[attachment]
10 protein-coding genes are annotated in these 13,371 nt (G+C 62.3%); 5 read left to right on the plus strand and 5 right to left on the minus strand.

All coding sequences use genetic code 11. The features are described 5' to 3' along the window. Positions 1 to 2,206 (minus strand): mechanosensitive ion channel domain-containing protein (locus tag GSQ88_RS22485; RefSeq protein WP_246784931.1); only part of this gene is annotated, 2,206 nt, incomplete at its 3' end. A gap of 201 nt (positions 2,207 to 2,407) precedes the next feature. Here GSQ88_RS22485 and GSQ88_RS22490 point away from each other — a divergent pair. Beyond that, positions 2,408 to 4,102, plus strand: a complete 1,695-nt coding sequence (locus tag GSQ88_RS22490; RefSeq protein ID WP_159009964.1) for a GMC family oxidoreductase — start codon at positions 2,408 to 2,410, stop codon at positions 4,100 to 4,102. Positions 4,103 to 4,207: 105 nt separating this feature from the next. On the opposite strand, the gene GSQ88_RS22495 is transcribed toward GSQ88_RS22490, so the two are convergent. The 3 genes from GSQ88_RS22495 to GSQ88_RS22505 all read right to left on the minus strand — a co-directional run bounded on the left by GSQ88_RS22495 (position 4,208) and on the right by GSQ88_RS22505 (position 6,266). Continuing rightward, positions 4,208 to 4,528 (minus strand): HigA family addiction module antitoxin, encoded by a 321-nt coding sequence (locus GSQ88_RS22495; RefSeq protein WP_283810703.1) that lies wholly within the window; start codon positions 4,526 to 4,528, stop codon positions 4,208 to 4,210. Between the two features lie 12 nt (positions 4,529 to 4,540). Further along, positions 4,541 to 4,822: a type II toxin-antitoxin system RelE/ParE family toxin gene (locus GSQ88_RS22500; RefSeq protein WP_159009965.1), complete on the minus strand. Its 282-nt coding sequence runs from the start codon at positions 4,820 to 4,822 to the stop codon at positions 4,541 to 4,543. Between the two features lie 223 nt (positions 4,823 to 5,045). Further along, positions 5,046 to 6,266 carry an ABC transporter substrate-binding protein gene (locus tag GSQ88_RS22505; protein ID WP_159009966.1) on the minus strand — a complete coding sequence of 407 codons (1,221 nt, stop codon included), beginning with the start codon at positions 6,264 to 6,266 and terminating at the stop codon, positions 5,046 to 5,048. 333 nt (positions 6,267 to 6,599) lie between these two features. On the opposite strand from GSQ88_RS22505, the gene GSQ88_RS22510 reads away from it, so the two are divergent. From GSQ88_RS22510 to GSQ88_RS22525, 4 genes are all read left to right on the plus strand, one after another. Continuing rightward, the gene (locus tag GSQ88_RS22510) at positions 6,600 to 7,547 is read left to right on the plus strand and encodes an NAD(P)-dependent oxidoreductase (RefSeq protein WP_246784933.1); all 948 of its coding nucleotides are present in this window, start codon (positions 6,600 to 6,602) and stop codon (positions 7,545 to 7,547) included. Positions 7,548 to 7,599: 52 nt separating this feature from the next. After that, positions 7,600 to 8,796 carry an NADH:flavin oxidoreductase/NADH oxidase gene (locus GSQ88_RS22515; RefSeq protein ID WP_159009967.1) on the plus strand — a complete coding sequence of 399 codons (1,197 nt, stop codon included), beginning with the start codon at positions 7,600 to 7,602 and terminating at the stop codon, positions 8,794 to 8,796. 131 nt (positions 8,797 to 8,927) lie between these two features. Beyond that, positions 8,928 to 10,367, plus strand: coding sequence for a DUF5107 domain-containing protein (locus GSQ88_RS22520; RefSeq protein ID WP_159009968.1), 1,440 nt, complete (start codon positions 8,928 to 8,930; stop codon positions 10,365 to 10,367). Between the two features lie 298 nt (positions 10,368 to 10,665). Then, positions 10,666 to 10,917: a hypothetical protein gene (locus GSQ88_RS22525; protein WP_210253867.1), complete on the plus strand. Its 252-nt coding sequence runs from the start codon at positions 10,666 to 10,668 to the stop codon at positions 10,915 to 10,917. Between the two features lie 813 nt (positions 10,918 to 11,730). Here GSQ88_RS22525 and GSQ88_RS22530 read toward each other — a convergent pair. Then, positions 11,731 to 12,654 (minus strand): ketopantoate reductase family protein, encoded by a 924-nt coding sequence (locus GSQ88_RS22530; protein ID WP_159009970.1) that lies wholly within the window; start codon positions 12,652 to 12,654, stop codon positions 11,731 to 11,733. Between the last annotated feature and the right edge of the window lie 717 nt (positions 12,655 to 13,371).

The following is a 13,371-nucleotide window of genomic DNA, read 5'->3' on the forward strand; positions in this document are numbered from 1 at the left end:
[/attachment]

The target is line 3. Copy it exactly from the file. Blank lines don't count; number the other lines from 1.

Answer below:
The following is a 13,371-nucleotide window of genomic DNA, read 5'->3' on the forward strand; positions in this document are numbered from 1 at the left end: